The Legal Technology Resource Center’s Women of Legal Tech initiative is intended to encourage diversity and celebrate women in legal technology. This initiative launched in 2015 with a list of innovators and leaders in legal technology and with this year’s additions, that list now includes 141 talented and influential women leaders.
Every Monday and Wednesday, we have featured a woman from our class of 2022. Today we have Caroline Hill!
Caroline Hill is Editor-in-chief at Legal IT Insider.
Three points to summarize you and your work in legal tech.
I write about all the latest legal technology news and trends. I have been working in the legal sector for almost thirty years, whether as a paralegal, lawyer, or legal journalist. I began my career in legal journalism in 2004 at Legal Week (now ALM), then became news editor at Legal Business magazine in 2012. I took over as editor of Legal IT Insider in 2014.
How did you become involved in legal tech?
Charles Christian founded Legal IT Insider in 1995 and was looking to retire. I wasn’t sure that I had the requisite knowledge to write about technology but Charles convinced me that it was a piece of cake! The rest, as they say, is history!
What projects have you been focused on recently?
Together with my brilliant team, we have completely overhauled the website and are launching ‘Gartner for Legal’ reports on topics ranging from CRM to PMS. We have launched a long overdue events calendar, which will help people around the globe when they are trying to work out what date to choose – or avoid – for their events. We have some really exciting projects coming up too.
What do you see as the biggest challenge in legal technology today?
For law firms and corporates I think it’s probably a lack of change in culture. To really effect transformation, we need different people making the decisions, otherwise – regardless of what technology you buy – you will continue to maintain the status quo.
Has the pandemic changed anything about the way you, your firm, or your organization does business? Has the changes that have resulted from the pandemic improved or altered your work or how you do it?
I am lucky that I have always worked from home, so the shift wasn’t disruptive. What has been great has the shift to Zoom, meaning that I regularly have face-to-face chats with people who I would have spoken to on a conference call, which is far less personal.
What legal tech resource helped you the most in your legal tech career?
I read absolutely everything, as you can imagine, and I hope that Legal IT Insider has been a big help to people learning about the industry. In terms of raising my profile in the US, Bob Ambrogi has been a great support, and while I’m only on his Friday panel occasionally as it’s 8pm on a Friday my time, the fantastic group of people on the panel are all wonderful writers.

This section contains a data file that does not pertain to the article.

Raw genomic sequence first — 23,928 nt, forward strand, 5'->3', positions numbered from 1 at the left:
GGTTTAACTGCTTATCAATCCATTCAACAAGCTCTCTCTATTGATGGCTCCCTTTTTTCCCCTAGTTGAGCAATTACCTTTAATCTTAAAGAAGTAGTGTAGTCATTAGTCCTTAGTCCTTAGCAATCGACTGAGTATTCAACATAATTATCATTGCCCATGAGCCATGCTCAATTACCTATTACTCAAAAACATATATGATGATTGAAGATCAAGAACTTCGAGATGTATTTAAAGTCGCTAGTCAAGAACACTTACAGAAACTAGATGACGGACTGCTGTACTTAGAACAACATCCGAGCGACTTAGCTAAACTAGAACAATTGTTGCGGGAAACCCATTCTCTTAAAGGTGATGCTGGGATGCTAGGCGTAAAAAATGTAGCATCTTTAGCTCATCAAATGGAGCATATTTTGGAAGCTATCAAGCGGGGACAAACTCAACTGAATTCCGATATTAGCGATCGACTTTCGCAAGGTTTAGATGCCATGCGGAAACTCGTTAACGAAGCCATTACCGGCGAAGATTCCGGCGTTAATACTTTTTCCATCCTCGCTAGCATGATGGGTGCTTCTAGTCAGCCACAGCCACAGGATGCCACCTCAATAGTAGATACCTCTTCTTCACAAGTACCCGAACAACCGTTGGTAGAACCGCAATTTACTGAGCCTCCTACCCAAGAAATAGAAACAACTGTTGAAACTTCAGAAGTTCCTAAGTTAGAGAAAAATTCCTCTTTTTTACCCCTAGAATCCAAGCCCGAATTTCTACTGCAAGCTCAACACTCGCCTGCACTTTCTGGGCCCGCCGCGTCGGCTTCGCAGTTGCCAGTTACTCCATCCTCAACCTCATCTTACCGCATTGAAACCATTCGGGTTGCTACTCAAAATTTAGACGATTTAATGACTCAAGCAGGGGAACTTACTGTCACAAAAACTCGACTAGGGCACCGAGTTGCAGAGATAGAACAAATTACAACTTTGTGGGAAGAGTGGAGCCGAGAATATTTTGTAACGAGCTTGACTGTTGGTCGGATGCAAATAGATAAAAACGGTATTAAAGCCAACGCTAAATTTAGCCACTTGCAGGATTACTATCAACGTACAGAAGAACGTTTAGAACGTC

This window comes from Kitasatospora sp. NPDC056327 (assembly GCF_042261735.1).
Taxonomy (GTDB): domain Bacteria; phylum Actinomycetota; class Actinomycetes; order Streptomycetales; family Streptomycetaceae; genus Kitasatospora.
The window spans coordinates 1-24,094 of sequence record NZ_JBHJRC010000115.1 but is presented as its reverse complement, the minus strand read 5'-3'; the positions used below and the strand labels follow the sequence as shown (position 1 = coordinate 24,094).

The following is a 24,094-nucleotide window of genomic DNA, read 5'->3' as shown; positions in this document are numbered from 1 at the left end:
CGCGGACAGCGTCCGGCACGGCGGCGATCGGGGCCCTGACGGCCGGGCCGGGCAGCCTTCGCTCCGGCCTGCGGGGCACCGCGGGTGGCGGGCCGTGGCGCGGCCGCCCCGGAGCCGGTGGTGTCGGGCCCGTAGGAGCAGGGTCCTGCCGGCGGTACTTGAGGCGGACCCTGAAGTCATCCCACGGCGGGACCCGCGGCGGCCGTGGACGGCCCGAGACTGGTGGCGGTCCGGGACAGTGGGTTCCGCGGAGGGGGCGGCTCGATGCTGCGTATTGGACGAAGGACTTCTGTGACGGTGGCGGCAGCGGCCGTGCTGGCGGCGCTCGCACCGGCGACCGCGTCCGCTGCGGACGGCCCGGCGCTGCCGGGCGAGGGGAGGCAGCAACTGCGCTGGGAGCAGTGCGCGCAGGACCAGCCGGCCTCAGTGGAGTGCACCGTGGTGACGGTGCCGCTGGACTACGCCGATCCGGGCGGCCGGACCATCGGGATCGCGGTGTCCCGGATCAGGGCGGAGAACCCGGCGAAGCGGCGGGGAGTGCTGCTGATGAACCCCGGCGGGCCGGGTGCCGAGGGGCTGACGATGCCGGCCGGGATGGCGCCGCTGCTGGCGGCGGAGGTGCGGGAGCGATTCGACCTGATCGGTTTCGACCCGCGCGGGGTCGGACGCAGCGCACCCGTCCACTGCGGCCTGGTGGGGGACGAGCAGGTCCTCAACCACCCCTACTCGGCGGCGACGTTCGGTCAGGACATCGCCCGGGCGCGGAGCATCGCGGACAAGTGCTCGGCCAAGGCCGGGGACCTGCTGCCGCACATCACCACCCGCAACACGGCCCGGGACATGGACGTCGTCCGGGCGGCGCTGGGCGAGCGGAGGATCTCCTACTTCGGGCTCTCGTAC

What do you see as the most important emerging tech, legal or not, right now?
Aside from the work that law firms are doing in consolidating and making sense of their data, one of the biggest game changers is low-code or no-code technology that enables end users to develop applications and automate time consuming processes. The move to double down on their Microsoft stack is also hugely significant.
What do you see for the future of legal tech?
With the shift to cloud hosting, legal technology teams already are and will increasingly be focussed on how to gain the most competitive advantage from their tech stack. They will need integrated core systems and the ability to automate manual processes. They will be habitually providing monetised services based on the intelligence gathered from their data. Legal services will increasingly be tech-led and there will be transparency and a two-way flow of data within client matters.
What advice would you give to other women who want to get involved in legal tech?
My advice is to be brave and to assume that you CAN, not that you can’t. Don’t be afraid to put yourself outside of your comfort zone. Focus on what it is that you want to achieve, and work out how you are going to get there. And speak up. Say yes if you are asked to speak publicly. Join a panel. Write an article. Make time to build your own brand. Be visible and be a role model to other women who are thinking about their own career options.
Give a shout-out to another woman in legal tech who you admire or have learned something from!
There are so many but one that really stands out is Dana Denis-Smith, founder of Obelisk Support and the First 100 Years project. She is such an inspiration, and any time I have met with her I come away feeling a mixture of admiration and determination to raise my game. She is a fierce advocate for women and leads by example. I have no idea how she achieves so much with the same number of hours that I have in the day!